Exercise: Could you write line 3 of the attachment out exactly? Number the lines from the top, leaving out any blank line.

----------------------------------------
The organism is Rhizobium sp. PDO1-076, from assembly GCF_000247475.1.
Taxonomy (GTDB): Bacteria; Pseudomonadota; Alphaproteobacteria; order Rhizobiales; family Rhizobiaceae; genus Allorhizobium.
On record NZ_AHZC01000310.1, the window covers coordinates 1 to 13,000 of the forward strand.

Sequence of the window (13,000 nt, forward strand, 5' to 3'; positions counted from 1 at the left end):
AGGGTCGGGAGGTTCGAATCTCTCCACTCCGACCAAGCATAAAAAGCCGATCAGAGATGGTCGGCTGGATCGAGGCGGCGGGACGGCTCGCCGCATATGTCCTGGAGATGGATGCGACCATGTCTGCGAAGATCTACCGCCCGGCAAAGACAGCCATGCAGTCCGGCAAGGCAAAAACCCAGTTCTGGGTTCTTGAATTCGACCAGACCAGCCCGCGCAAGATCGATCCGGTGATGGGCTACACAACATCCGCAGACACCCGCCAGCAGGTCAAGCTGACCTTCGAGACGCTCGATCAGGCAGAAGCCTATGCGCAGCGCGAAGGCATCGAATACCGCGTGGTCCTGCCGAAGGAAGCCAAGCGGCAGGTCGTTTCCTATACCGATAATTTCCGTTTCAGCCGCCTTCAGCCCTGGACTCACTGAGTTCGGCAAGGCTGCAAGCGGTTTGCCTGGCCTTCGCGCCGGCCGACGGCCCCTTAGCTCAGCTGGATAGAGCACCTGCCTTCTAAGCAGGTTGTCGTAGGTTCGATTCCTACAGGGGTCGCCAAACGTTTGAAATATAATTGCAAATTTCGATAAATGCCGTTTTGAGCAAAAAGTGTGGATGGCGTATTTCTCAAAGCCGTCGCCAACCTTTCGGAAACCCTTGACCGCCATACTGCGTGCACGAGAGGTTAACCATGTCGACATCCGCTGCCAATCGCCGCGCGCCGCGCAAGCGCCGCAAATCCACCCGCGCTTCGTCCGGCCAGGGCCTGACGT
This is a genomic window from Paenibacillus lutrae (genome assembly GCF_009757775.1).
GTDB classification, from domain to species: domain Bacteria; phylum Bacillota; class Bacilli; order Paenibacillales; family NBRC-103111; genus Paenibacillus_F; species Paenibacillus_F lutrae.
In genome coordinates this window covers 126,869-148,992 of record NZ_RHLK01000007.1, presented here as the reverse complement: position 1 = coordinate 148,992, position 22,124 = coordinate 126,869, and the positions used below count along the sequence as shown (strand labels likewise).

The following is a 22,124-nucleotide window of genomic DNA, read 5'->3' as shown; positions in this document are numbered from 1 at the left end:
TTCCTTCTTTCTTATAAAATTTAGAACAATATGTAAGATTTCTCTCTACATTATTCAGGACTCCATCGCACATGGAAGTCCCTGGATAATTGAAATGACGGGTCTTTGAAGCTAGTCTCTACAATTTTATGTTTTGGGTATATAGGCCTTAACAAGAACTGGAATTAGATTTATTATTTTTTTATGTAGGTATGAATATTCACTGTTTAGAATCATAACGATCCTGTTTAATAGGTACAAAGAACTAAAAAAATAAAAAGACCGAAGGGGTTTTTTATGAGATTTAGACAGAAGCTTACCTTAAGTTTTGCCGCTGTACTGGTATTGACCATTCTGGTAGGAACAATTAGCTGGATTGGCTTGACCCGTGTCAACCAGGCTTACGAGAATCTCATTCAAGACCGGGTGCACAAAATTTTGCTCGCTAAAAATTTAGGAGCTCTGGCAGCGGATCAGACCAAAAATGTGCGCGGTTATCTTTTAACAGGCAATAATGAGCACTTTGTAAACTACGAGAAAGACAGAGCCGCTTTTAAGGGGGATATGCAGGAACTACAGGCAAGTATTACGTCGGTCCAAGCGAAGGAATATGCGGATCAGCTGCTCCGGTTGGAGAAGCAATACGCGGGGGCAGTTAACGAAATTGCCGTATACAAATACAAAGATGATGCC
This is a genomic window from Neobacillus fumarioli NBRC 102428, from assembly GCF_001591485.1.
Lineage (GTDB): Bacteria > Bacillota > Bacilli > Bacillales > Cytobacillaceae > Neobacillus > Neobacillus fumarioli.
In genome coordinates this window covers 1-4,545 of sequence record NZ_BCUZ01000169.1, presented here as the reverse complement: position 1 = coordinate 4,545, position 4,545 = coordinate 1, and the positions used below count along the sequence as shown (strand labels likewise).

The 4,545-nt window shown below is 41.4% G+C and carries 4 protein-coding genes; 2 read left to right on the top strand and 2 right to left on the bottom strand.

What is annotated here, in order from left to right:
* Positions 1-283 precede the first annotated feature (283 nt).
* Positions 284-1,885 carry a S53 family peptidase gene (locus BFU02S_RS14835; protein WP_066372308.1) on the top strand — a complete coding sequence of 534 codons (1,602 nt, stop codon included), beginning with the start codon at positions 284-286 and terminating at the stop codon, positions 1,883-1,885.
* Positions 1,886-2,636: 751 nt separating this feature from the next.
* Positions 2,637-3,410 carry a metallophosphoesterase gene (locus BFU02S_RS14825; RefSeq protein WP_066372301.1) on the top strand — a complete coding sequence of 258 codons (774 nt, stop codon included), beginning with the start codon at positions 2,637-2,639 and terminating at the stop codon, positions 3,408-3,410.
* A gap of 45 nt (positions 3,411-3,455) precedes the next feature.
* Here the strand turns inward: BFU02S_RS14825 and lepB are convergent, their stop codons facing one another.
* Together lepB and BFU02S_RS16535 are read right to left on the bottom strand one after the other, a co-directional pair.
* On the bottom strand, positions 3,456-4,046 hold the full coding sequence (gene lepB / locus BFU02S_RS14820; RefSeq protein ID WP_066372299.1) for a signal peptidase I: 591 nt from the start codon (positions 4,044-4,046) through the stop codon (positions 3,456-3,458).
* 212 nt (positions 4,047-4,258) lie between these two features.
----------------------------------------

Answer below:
On record NZ_AHZC01000310.1, the window covers coordinates 1 to 13,000 of the forward strand.